Fresh from the fair field, exhibitor Insitu is organising a clearance auction in Manchester on Saturday 8th – Sunday 9th July 2017. Clearing stock ready for the final stage of renovations to their Italianate style Grade II listed Victorian building. Auctions are a great place to pick up rare pieces at good prices.
Vintage furniture house Metroretro
Saxon of Metroretro dressed London’s Sky Garden with his bespoke collection of reclaimed furniture and this weekend he dressed the Silo at Salvo pop up restaurant. Also a regular at Modern Shows, look out for Metroretro with mid-mod and industrial pieces at Midcentury East on Sunday 15th October 2017.
The all-electric pollution free supercar
EVision Supercars is the first UK chauffeur-driven car hire service that chauffeur in London with a nationwide fleet that exclusively comprises of all-electric, Tesla.
A conscious alternative for a luxurious airport transfer or a special event (the white gullwing Model X is popular for weddings).
They also offer self-drive hire so you can experience electric as the new car era ushers in.
©photographs Reclaimed Woman
Julia Jones put the Jones in Mary Jones Vintage, a divorce lawyer that sources and sells vintage fashion. Based in Liverpool, stocked in Liberty of London and preparing for her first Salvo Fair in my Fair Fashion pop up, which opens in Henley tomorrow (23rd until the 25th June 2017).
I caught up with Julia before she exhibits her vintage finds for women and men, including a rare collection of Christian Dior hats. Kind of a genius business plan… who doesn’t want Dior after a divorce???
How did you get your start in vintage fashion?
I am a divorce lawyer by trade but have always loved fashion and bought and sold designer clothing on EBAY and the like. Some years ago a friend, Mary, approached me as she had been left an estate of vintage clothes which was too much for her to manage. I fell in love with vintage and Mary Jones Vintage was born. Mary retired a few years ago and I, as the Jones, carried on.
What should we look for from Mary Jones Vintage at SALVO 2017?
Passion for vintage! I hand pick all of the items I sell and pride myself on doing them justice in my display. I want to give these items a new life.
This is a sneak peak of my favourite piece on Julia’s Salvo stand so far. A 1970s Gina Fratini maxi dress.
Is there a trend in the pieces you are currently sourcing?
In Liverpool at the moment vintage Kaftans and Kimonos are big. Vintage fur is always sought after, but generally people are looking for that unique piece that no one else has.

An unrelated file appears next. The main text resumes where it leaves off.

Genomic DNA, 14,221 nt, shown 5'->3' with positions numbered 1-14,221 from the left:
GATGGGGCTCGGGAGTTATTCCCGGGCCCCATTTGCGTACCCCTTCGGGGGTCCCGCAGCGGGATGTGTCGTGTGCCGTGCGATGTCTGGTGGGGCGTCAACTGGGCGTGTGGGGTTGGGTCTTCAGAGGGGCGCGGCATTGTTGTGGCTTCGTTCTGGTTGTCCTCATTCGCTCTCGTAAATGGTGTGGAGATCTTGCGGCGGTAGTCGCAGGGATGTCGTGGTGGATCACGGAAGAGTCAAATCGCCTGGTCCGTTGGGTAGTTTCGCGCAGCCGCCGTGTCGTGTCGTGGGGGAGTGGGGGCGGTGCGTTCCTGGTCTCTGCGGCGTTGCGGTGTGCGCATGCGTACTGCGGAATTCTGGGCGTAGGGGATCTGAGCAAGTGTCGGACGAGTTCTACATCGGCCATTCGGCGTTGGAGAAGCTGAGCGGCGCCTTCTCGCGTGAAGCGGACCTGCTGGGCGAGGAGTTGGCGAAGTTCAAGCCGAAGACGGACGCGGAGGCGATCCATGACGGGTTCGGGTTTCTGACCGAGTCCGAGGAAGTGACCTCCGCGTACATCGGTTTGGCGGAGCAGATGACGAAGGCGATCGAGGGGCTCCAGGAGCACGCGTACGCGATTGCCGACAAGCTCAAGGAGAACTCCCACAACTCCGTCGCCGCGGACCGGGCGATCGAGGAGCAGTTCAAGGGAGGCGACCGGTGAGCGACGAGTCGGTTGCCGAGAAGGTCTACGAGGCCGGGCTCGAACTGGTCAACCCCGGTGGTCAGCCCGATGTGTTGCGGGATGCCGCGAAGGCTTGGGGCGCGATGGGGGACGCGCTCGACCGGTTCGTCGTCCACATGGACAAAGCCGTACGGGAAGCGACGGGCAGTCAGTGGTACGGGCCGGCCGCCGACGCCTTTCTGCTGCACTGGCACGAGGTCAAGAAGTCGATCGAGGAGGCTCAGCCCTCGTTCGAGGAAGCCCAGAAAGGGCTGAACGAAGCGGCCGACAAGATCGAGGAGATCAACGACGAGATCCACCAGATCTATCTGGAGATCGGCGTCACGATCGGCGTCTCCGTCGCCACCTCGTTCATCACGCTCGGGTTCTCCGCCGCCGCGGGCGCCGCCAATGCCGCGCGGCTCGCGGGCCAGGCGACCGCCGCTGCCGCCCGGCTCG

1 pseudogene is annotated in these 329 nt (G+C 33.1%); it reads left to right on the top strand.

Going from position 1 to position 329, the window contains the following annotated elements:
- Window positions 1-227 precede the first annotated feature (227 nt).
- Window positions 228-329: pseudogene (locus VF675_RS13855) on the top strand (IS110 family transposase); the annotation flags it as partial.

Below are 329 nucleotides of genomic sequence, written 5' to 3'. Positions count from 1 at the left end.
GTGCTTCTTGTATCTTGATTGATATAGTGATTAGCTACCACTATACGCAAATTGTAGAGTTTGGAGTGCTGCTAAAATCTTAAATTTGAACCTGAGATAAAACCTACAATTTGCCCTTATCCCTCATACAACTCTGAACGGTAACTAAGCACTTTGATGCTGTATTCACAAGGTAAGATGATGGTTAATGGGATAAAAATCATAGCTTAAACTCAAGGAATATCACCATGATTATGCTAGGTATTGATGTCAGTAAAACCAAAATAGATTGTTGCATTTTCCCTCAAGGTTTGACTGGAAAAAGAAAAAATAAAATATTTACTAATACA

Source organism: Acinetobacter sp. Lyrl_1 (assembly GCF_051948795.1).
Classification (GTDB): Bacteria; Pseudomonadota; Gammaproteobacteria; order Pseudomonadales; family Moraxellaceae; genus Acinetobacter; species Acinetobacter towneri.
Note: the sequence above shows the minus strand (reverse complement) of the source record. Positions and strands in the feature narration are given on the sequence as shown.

Do you find it hard to part with things once sold? Does a single piece stand out as the one that got away?
I am terrible for trying not to sell things. Because these items often have a history it is hard to part with them. I bought an Edwardian French crystal hair slide from a car boot sale a few years ago. It was exquisite. At that time I was doing some dressage to music on my horse and I sewed it into her tail as our music was Diamonds are a girls best friend. We won the competition but I forgot to take the slide out of her tail and she merrily galloped off into the muddy field with it on! Panic ensued but, after hours of searching, we did find it again. I subsequently sold it and have regretted it ever since.
What are the dos and don’ts people should be aware of when shopping for vintage fashion?
Do buy what you like. Don’t let anyone tell you, you look like your Granny in it.
What do you think of the eco-friendly side of buying reloved pieces?
I think this is particularly pertinent to vintage fur. I only sell vintage fur and believe very strongly that the quality of the fur and the standard of the craftsmanship was far higher. There is so much vintage fur available that there is no need to buy new.
If you buy carefully, vintage pieces can last a lifetime and cost a fraction of the price of lesser quality designer items.
How does wearing vintage fashion personally make you feel?
I am what is commonly known as a “fuller filly” so I struggle to get into most of the dresses. However I do indulge myself with hats, bags and jewellery!
See salvofair.com for more details and join me for a dose of Fair Fashion, the antidote to fast fashion festival style.
©photographs Reclaimed Woman & courtesy of Mary Jones Vintage